Less importantly, it seems most people think Syfy is pronounces like an STD instead of like a fiction genre, and I’m not sure what can be done to change that. And it needs to be changed, because if it isn’t you lose the bonus of familiar pronounciation as well as any meaningful connection to the type of content the brand contains.

My concern is different, and one I’ve only read about in a very few places, but it relates to the “sounds like” issue. In this day and age of “texting” shorthand, where everyday words are purposely misspelled or shortened for convenience, there is a serious concern that the results will be a generation that can’t spell or communicate effectively with the written word. As an avid lover of science fiction, it concerns me that when someone hears the term sci-fi, they will automatically think of syfy. And that would be a shame.

If you wanted to change your name, the best thing available would have been SF!

First, most people DON’T hear SciFi in their heads when they read SyFy. I’ve heard SeeFee, and I, personally hear siffy and more. And every time there’s a weird pronunciation, the person giggles.

Did you intend to be a laughingstock?

If you want to change your image, don’t use a typo.

Just stop showing Grendel and Beowulf three times a month for the coming year, and show something interesting. The programming is in a rut, and some of it is BAD. The original saga, Beowulf was some of the most enduring literature in the history of the world, and these two movies have changed it into a joke.

If you want to save money, show some of the classics that SF fen have been begging for, like Blake’s 7, or Sapphire and Steel. It’s slightly out of genre, but The Avengers would be loved! But as far as being out of genre is concerned, how, exactly, is wrestling something that belongs on SyFy, even if you ARE spelling it wrong?

One 'ROESian

July 17 2009, 3:22 pm

Just fyi - Tptb didn’t create the name SyFy…

http://www.airlockalpha.com/node/6502

Thanks, all for your comments. I’ll repost here a relevant exerpt of my response in io9’s comments:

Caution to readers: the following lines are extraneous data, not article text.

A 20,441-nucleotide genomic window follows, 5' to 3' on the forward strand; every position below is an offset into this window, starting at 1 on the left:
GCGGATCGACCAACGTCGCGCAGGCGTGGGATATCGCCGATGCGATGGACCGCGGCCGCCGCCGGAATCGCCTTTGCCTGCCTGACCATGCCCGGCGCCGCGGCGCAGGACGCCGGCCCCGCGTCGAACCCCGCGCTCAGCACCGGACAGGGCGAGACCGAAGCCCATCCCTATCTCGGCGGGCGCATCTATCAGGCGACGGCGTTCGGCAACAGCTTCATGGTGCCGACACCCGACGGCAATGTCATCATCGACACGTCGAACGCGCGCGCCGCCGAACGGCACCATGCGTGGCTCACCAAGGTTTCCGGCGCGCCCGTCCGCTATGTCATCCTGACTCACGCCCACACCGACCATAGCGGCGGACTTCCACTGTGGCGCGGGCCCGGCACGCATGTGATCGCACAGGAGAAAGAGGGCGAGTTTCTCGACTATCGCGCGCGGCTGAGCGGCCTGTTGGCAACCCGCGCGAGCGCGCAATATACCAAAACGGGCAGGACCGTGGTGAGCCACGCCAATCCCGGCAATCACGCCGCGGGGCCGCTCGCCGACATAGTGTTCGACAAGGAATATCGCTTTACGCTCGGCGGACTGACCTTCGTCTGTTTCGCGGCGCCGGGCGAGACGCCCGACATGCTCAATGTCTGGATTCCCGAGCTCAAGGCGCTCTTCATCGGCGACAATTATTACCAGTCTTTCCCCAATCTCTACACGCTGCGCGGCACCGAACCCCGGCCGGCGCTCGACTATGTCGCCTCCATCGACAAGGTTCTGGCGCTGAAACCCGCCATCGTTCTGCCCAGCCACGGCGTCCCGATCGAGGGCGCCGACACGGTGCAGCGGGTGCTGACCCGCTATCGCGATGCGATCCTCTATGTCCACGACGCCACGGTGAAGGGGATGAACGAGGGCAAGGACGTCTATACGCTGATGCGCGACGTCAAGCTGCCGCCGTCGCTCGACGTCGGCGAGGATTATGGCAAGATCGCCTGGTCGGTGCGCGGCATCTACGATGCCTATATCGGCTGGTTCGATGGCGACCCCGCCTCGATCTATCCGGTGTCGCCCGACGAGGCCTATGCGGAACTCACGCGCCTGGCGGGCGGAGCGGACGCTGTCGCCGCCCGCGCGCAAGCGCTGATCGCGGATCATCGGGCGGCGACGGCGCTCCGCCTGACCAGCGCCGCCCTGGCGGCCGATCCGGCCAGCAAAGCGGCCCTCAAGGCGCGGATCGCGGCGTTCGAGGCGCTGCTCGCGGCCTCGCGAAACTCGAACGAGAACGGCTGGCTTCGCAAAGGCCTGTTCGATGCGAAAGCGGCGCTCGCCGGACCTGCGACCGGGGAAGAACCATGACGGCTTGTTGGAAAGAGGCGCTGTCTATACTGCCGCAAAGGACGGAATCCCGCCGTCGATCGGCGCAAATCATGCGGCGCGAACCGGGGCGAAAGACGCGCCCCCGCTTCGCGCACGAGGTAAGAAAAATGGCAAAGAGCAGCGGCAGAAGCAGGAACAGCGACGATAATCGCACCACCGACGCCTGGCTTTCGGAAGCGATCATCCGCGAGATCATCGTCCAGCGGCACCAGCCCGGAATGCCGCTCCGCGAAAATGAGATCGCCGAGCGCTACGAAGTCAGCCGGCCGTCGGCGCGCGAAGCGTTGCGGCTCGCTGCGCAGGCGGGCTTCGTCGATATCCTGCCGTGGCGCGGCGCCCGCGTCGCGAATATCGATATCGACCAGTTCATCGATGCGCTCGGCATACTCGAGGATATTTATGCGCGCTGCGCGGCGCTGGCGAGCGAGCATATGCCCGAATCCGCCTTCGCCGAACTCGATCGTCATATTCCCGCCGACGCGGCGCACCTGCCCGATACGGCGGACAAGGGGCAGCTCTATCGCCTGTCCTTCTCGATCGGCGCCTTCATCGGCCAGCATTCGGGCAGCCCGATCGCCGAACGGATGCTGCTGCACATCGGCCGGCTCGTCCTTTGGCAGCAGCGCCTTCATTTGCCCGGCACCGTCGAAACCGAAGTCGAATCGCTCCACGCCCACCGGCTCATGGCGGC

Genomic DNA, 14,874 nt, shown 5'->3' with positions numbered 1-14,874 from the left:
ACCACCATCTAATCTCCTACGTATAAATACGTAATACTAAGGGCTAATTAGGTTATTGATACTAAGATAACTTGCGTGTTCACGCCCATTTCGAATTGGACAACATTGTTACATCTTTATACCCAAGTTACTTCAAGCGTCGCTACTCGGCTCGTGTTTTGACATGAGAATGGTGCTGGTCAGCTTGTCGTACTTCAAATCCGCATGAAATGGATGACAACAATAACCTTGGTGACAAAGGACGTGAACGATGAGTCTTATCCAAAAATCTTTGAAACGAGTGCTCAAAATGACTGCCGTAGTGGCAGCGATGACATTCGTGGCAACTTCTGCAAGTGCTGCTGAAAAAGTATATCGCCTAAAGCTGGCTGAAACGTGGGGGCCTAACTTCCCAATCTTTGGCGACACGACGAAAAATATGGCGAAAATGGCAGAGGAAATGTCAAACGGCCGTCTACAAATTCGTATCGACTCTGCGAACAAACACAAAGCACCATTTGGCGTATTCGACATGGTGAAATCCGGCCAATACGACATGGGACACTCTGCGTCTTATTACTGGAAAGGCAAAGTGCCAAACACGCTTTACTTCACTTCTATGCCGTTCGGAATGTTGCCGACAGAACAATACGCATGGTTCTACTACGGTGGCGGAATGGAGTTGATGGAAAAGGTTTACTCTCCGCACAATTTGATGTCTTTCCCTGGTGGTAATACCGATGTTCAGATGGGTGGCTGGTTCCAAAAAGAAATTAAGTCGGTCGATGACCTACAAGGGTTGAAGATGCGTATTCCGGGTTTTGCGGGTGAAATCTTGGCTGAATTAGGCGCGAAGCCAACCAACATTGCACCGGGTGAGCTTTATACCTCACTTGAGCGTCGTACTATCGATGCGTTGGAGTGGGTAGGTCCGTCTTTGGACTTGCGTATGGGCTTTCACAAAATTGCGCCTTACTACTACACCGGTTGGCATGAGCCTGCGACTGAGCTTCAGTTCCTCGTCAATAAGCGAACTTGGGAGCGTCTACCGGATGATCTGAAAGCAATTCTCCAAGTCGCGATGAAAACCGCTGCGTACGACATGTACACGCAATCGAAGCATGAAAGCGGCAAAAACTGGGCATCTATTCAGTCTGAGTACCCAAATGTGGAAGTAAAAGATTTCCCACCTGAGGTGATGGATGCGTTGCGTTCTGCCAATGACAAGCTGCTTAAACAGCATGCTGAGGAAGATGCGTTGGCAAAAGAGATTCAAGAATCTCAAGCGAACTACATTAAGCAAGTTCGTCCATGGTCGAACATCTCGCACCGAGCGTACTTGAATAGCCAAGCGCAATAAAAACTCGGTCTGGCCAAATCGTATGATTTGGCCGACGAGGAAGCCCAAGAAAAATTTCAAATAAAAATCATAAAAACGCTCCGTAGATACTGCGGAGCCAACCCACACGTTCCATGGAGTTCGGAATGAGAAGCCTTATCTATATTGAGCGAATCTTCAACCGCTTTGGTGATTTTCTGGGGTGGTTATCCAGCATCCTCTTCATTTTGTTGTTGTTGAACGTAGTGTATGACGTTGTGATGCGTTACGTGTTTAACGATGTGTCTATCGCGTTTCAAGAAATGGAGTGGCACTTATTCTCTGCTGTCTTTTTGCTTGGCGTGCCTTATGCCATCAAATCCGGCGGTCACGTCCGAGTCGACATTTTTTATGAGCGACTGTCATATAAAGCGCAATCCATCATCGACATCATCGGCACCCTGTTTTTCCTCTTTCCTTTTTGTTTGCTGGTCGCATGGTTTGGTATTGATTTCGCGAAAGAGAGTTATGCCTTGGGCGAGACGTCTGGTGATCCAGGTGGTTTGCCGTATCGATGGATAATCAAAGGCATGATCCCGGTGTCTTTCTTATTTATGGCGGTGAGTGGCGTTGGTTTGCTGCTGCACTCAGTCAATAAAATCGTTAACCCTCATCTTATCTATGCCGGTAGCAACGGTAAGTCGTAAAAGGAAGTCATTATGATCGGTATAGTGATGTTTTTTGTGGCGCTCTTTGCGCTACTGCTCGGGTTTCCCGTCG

[…]

I appreciate the discussions this has sparked, and have only a couple of things to point out:

1. To those of you who question my description of the former name (Sci Fi) as uptight and serious: I invite you to read the whole article. Or, at the very least, read the paragraph before it, as it explains why I’m calling it uptight and serious. This is one of those instances where context really explains the choice of words.

2. I suppose it shouldn’t surprise me that some of you would presume this to be a marketing stunt on behalf of Sci F—excuse me— Syfy. On the other hand, it does seem a tad arrogant of you to expect a company like Syfy to “pay” some unknown, bullshit-slinging designer to write an article defending their choice of name only to please you. No disrespect, but: Are you that full of yourselves? Seriously. In fact, that would contradict the notion that Syfy is “abandoning” their loyal audience while attempting to connect with a younger, “hipper” crowd. If they are indeed abandoning you, why would they care to pay an unknown graphic designer running a blog with a monthly readership of a couple of hundred, at best, just to try to make a case that could convince you? It’s one, or the other… but you can’t have it both ways. Not logically anyway…

3. I agree that no amount of marketing, branding, re-branding, name-changing or justification for any of these things can make up for lack of good, solid content.